Katie Frost and Emily Chen
On March 3-6, Radnor High School put on its annual winter musical, Meredith Wilson’s The Music Man, which as usual, did not disappoint. Over 100 students in the cast and crew worked together for several months to bring this story to life.
Starting in January, three months after auditions were held, chorus members met every Sunday, learning and rehearsing numbers such as “Iowa Stubborn,” “Ya Got Trouble,” “Wells Fargo Wagon,” “Shipoopi,” and “Seventy Six Trombones.” In addition to these Sunday rehearsals, the featured dancers, after being personally selected by choreographer Lauren Cunkelman, attended additional rehearsals. The leads dedicated even more time to this show, produced by Radnor High School chorus teacher Dr. Glenny. As the performance date neared, the cast and crew became more and more aware of the pressure to pull off a striking show. As Dr. Glenny reviewed the articulation of the songs, Lauren made sure that the choreography remained uniform throughout, and Cal Brackin overviewed the entire performance as director. One week before the performing weekend, the entire cast met after school for long hours of dress rehearsals, complete with all the sounds and special effects, thanks to technical director Jon Johanson. As the performers were getting their makeup and hair done, a few mothers of the cast put some finishing touches on the set that they had worked so hard on for the preceding weeks. It was evident that the performance would not have been so successful without the help of these mothers, Dr. Glenny, Lauren, Cal, Jon, and stage managers Emmy Steele and Elena Burton.
The plot of the musical revolves around a con man named Harold Hill (Dylan Freeman/Brendan DeSanto) and his impact on River City, Iowa in the year 1912. After proclaiming to the citizens that their children are at risk of unsophisticated influences, Harold is able to easily convince River City parents to pitch in their money to purchase band uniforms and instruments for a “boys band.” He claims that he will be able to train River City’s group of children into musicians, when his real intention is actually just to drain the civilians’ pockets and flee the town. It is a little difficult to sway librarian and local piano teacher Marian Paroo (Sarah Sobel/Quinn Flannery) into the fraud however, even with Harold’s flirtatious behavior and manipulative salesman tactics. Marian is not touched by the least with Harold’s declaration of his “love” for her, as she sees that it is just his way to enroll her brother, Winthrop (Liam Keenan/Michael McNicholas) in the boys band.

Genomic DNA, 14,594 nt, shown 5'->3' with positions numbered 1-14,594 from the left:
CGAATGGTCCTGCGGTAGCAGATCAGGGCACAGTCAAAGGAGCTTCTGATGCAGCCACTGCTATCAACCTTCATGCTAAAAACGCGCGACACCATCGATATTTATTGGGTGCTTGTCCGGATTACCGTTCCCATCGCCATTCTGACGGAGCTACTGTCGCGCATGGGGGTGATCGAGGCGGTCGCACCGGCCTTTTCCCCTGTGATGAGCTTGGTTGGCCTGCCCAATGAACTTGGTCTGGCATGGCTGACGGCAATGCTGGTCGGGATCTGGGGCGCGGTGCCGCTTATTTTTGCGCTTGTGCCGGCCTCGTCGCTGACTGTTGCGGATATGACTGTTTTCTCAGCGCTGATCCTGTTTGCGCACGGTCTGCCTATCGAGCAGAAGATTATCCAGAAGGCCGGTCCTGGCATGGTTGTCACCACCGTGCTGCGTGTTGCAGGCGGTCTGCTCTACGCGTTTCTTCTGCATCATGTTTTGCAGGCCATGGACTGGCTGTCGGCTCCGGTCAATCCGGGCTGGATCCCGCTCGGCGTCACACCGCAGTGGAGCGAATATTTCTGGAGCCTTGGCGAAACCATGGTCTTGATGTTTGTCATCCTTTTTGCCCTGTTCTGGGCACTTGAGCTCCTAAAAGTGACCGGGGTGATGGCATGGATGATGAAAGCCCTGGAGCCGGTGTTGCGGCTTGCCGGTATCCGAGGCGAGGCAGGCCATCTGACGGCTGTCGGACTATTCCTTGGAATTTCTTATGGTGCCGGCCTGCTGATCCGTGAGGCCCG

Yet Harold Hill begins to transform the town, adding an upbeat excitement that was previously lacked. He teaches the notoriously bickering school board to sing in harmony, which completely halts their frequent quarrelling, and the pick-a-little ladies are quick to accelerate the excitement in the town, led by the animated Mrs. Eulalie Mackecknie Shinn (Clare Donaher/Alexa DiGiovanni). Marcellus (Austin Taylor/James DiCocco), a longtime friend of Harold Hill, notices and is excited for his town, but also concerned about the promises Harold makes. When the band instruments arrive into town and upon seeing Winthrop’s excitement about his cornet, Marian begins to see Harold in a new light.
In the end, Harold and Marian fall in love and Harold decides to stay in River City rather than run away with the money he made. Much to everyone, especially Mayor Shinn’s (Nicholas Holtman) disbelief, the kids do form a band that melts the hearts of all the River City citizens.
The cast performed five shows over the course of the weekend, selling hundreds of tickets to students, teachers, eager-eyed kids, families in the community, and adults who have come to see Radnor’s highly regarded winter musical for years. Even with a show going on onstage, it was clear that there was a familiar Radnor camaraderie in the audience. The production received insightful reviews from friends, family, and classmates of the cast.
“I thought that it was a glorious production! This slice of classic Americana was absolutely intriguing–the costumes were beautiful, the singing was splendid, and the actors were just so talented. Alexa DiGiovanni especially, stood out with her amusing facial expressions! The most important thing I learned as I greeted my friends after the performance is that Radnor theatre never fails to put on a good show!,” says Radnor High School student Vivianna Giangrasso.
By assimilating themselves into the theatrical atmosphere, the entire cast, chorus and leads, formed an unbreakable bond with each other that can only be strengthened by next year’s musical performance.